I’ve been reading a lovely book titled “Cultivating Delight” by Diane Ackerman for the past week or so. It’s the kind of book you wade through with your pants tucked into your boots. A wild, hairy field of fact and latin names and rich descriptions you must pick over once or twice before ingesting. It’s far less depressing than Revolutionary Road, which should NOT be read in the winter and especially not if you traverse any bridges on your drive home. No, this book makes you notice life. The best part of my read has taken place when the book is closed, examining the yards of the houses I pass on my walks home, taking note of the varying degrees of whimsy and neglect. And despite the cold (which broke the first green fuses of the daffodils in our courtyard), signs of new growth are abundant. Despite whatever monotomy the 9 to 5 might bring, there is a current of life surging benath it, a contstant factory of change that can be just as satisfying as any drama one can cook up.
I picked you these phrases to enjoy:
“There is an ecology to every life, and each family a garden, where sensitive family members grow in varying degrees of harmony.”
“There is nothing like wide thoughts in a small garden.”
“Unfortuantely the Oxford English Dictionary doesn’t include all those wonderful words in other languages for which we have no English equivalent, words we desperately need, such as Tierra del Fuegan mamiblapinatapei, which means two people ‘looking into each other’s eyes, each hoping that the other will initiate what both want to do but neither chooses to commence’…Or the Russian word ostranenie, which is when an artist makes the familiar seem strange, so that it can be seen freshly. Or aware, the Japanese word for the special poignancy one feels while enjoying ephemeral beauty. Or the Indonesian phrase bolopis kuntil baris, which summons extra strength for carrying heavy objects….”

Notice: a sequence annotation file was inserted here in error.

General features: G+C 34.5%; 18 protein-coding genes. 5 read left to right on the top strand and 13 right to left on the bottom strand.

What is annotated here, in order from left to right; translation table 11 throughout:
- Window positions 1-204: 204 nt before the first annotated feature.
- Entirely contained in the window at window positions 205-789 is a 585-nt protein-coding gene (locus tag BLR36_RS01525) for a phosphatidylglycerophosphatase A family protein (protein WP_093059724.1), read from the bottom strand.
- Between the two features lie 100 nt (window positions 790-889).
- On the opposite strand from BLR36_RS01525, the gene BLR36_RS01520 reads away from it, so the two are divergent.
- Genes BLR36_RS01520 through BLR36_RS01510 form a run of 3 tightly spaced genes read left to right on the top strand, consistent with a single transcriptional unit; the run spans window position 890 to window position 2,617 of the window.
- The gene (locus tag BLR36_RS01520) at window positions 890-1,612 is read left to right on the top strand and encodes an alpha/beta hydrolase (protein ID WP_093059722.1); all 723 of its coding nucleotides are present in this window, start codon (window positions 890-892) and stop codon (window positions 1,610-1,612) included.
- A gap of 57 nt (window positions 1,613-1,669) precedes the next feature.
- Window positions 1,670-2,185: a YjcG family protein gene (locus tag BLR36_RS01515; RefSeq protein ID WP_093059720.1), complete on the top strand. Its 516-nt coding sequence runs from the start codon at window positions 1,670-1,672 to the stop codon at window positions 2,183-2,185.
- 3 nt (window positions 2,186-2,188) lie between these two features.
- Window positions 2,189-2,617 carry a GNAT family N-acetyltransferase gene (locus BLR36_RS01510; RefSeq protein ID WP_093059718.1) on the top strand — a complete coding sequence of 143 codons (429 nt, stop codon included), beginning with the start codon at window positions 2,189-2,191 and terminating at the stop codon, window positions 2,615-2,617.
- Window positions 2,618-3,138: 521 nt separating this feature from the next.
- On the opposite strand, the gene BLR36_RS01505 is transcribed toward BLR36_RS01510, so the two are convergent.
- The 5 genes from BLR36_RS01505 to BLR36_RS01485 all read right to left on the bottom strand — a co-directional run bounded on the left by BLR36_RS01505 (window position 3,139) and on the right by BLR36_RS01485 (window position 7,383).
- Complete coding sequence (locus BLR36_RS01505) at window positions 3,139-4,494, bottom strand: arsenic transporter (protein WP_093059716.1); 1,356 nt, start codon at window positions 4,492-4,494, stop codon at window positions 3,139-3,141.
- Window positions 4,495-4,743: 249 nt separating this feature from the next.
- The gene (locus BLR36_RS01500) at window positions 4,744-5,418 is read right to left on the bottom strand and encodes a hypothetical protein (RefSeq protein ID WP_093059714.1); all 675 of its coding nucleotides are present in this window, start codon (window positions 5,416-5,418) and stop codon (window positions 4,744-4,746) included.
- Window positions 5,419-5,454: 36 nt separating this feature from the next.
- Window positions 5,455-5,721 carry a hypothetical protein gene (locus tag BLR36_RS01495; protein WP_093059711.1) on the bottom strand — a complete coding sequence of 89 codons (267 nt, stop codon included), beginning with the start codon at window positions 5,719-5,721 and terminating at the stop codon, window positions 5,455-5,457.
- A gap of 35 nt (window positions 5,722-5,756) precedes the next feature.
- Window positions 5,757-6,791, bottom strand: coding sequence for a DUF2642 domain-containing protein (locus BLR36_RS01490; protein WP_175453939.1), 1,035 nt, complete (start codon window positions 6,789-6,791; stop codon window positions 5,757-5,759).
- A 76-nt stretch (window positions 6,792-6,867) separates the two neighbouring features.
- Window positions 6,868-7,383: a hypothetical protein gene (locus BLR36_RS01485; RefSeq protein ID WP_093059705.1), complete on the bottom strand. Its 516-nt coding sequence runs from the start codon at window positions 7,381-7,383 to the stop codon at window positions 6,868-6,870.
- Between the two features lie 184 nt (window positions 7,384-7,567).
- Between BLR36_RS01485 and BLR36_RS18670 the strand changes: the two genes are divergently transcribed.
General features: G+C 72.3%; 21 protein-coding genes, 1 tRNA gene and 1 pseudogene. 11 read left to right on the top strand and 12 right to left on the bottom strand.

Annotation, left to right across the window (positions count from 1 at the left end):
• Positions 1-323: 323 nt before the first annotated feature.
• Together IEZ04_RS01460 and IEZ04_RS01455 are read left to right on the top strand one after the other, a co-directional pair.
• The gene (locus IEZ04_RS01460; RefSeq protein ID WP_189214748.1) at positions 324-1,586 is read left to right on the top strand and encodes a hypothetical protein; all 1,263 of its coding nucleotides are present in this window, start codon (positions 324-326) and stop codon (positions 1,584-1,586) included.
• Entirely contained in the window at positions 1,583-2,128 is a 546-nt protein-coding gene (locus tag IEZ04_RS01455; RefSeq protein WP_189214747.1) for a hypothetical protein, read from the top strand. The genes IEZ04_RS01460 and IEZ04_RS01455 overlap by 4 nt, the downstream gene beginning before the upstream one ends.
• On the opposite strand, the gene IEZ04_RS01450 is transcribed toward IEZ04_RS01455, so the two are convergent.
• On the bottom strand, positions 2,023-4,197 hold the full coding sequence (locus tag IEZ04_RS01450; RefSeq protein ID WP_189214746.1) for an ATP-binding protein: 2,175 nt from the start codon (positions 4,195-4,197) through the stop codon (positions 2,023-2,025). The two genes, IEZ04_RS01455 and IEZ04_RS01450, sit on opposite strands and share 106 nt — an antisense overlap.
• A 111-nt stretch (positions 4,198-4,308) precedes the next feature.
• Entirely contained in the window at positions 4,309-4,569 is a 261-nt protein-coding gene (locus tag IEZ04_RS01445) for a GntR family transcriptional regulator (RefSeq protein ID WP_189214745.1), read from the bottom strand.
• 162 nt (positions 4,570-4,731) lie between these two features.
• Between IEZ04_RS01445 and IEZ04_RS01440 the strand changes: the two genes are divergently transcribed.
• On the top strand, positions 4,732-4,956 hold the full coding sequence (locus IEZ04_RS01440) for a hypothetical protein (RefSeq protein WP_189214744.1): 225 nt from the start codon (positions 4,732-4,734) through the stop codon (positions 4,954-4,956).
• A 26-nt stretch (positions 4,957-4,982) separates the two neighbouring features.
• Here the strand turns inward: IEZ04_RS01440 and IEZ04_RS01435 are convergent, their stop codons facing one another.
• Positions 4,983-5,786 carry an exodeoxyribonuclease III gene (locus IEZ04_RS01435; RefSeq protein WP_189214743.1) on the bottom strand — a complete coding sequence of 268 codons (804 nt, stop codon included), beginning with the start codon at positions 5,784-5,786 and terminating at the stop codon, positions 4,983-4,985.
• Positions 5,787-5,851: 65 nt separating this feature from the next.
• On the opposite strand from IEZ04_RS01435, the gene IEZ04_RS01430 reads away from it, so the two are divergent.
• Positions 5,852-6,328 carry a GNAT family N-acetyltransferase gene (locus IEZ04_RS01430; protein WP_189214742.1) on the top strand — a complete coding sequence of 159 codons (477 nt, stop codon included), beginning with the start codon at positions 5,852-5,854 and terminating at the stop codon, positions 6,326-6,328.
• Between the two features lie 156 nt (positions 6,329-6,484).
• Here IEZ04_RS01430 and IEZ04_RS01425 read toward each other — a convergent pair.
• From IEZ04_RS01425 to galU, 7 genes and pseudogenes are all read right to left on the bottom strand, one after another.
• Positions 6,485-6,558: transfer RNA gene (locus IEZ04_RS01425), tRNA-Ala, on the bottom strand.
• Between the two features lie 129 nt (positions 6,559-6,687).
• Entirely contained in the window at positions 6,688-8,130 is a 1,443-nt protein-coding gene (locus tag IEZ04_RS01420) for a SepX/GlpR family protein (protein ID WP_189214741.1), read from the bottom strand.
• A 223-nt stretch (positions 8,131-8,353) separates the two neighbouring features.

PS: Last night’s Champagne Wednesday was marked by a visit from the flooring man (we had a mini flood) and a bottle of Blonde De Noirs. It’s the one with Marilyn Monroe oozing hints of strawberryhigh-notes and toasted scandal on the front label. Let me say this loud and clear: YUM, YUM, YUM, MORE PLEASE. As this particular bottle was a gift from the Sambrooks, we had a harder time than usual opening it. At least three or four times it came out of the fridge and then went right back in as we wagered: did we deserve this bottle? On a Wednesday? With frozen Costco french onion soup and tator tots? Thankfully, we came to our senses and then “pop” went the evening. The rest is all happy birthday, Mr. Husband from there.
PS: photo via Design Sponge